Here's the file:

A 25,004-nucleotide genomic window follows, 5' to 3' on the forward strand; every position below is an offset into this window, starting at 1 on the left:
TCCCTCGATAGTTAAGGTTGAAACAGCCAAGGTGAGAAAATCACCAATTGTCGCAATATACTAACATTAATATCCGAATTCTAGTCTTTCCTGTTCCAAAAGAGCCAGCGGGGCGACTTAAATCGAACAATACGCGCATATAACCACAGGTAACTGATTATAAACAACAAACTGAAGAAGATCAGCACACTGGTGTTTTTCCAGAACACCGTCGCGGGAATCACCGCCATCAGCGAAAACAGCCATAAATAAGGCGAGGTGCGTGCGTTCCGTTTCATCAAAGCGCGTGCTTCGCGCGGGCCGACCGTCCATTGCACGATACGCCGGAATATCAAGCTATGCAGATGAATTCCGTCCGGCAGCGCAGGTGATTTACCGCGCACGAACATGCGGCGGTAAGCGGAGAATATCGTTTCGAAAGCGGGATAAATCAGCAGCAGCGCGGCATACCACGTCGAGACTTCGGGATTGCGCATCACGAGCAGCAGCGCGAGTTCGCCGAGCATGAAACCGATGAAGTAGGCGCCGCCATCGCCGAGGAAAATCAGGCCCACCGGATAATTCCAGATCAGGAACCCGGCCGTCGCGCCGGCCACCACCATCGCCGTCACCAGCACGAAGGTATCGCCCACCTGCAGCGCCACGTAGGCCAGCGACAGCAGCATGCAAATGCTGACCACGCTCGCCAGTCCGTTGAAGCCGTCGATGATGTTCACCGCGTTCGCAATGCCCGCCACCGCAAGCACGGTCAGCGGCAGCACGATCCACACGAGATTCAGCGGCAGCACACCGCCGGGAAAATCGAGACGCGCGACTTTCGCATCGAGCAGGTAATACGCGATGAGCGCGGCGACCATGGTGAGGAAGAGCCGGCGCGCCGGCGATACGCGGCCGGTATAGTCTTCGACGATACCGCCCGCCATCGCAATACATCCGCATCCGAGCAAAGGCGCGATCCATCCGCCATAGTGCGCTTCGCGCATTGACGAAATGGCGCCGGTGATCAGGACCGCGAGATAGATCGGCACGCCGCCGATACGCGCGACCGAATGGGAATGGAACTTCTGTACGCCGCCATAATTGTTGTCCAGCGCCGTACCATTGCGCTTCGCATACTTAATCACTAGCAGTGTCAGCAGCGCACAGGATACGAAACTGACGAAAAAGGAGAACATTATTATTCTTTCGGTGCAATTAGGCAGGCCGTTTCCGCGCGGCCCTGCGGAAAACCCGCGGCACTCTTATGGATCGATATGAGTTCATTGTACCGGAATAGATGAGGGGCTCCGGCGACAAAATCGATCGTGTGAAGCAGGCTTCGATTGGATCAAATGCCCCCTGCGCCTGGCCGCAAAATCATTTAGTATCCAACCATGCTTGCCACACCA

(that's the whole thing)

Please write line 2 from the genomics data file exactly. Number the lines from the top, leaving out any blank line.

TCCCTCGATAGTTAAGGTTGAAACAGCCAAGGTGAGAAAATCACCAATTGTCGCAATATACTAACATTAATATCCGAATTCTAGTCTTTCCTGTTCCAAAAGAGCCAGCGGGGCGACTTAAATCGAACAATACGCGCATATAACCACAGGTAACTGATTATAAACAACAAACTGAAGAAGATCAGCACACTGGTGTTTTTCCAGAACACCGTCGCGGGAATCACCGCCATCAGCGAAAACAGCCATAAATAAGGCGAGGTGCGTGCGTTCCGTTTCATCAAAGCGCGTGCTTCGCGCGGGCCGACCGTCCATTGCACGATACGCCGGAATATCAAGCTATGCAGATGAATTCCGTCCGGCAGCGCAGGTGATTTACCGCGCACGAACATGCGGCGGTAAGCGGAGAATATCGTTTCGAAAGCGGGATAAATCAGCAGCAGCGCGGCATACCACGTCGAGACTTCGGGATTGCGCATCACGAGCAGCAGCGCGAGTTCGCCGAGCATGAAACCGATGAAGTAGGCGCCGCCATCGCCGAGGAAAATCAGGCCCACCGGATAATTCCAGATCAGGAACCCGGCCGTCGCGCCGGCCACCACCATCGCCGTCACCAGCACGAAGGTATCGCCCACCTGCAGCGCCACGTAGGCCAGCGACAGCAGCATGCAAATGCTGACCACGCTCGCCAGTCCGTTGAAGCCGTCGATGATGTTCACCGCGTTCGCAATGCCCGCCACCGCAAGCACGGTCAGCGGCAGCACGATCCACACGAGATTCAGCGGCAGCACACCGCCGGGAAAATCGAGACGCGCGACTTTCGCATCGAGCAGGTAATACGCGATGAGCGCGGCGACCATGGTGAGGAAGAGCCGGCGCGCCGGCGATACGCGGCCGGTATAGTCTTCGACGATACCGCCCGCCATCGCAATACATCCGCATCCGAGCAAAGGCGCGATCCATCCGCCATAGTGCGCTTCGCGCATTGACGAAATGGCGCCGGTGATCAGGACCGCGAGATAGATCGGCACGCCGCCGATACGCGCGACCGAATGGGAATGGAACTTCTGTACGCCGCCATAATTGTTGTCCAGCGCCGTACCATTGCGCTTCGCATACTTAATCACTAGCAGTGTCAGCAGCGCACAGGATACGAAACTGACGAAAAAGGAGAACATTATTATTCTTTCGGTGCAATTAGGCAGGCCGTTTCCGCGCGGCCCTGCGGAAAACCCGCGGCACTCTTATGGATCGATATGAGTTCATTGTACCGGAATAGATGAGGGGCTCCGGCGACAAAATCGATCGTGTGAAGCAGGCTTCGATTGGATCAAATGCCCCCTGCGCCTGGCCGCAAAATCATTTAGTATCCAACCATGCTTGCCACACCA